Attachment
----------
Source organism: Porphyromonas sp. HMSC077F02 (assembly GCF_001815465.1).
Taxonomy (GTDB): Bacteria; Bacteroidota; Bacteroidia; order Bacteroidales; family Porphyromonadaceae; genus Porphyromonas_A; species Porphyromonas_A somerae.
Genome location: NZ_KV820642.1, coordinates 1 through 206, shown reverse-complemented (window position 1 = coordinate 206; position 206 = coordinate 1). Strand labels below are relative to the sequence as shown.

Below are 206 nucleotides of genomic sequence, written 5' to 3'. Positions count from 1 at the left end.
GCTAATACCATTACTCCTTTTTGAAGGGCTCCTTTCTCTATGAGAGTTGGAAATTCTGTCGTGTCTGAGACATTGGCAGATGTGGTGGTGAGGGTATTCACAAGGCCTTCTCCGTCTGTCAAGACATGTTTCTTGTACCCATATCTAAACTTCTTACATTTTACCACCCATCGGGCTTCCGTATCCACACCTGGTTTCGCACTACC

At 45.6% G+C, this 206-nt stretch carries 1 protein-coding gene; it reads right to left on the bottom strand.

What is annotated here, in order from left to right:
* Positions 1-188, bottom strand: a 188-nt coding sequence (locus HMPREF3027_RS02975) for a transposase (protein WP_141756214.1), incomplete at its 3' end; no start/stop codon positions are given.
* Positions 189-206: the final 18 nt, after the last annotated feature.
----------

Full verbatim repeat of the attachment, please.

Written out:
Source organism: Porphyromonas sp. HMSC077F02 (assembly GCF_001815465.1).
Taxonomy (GTDB): Bacteria; Bacteroidota; Bacteroidia; order Bacteroidales; family Porphyromonadaceae; genus Porphyromonas_A; species Porphyromonas_A somerae.
Genome location: NZ_KV820642.1, coordinates 1 through 206, shown reverse-complemented (window position 1 = coordinate 206; position 206 = coordinate 1). Strand labels below are relative to the sequence as shown.

Below are 206 nucleotides of genomic sequence, written 5' to 3'. Positions count from 1 at the left end.
GCTAATACCATTACTCCTTTTTGAAGGGCTCCTTTCTCTATGAGAGTTGGAAATTCTGTCGTGTCTGAGACATTGGCAGATGTGGTGGTGAGGGTATTCACAAGGCCTTCTCCGTCTGTCAAGACATGTTTCTTGTACCCATATCTAAACTTCTTACATTTTACCACCCATCGGGCTTCCGTATCCACACCTGGTTTCGCACTACC

At 45.6% G+C, this 206-nt stretch carries 1 protein-coding gene; it reads right to left on the bottom strand.

What is annotated here, in order from left to right:
* Positions 1-188, bottom strand: a 188-nt coding sequence (locus HMPREF3027_RS02975) for a transposase (protein WP_141756214.1), incomplete at its 3' end; no start/stop codon positions are given.
* Positions 189-206: the final 18 nt, after the last annotated feature.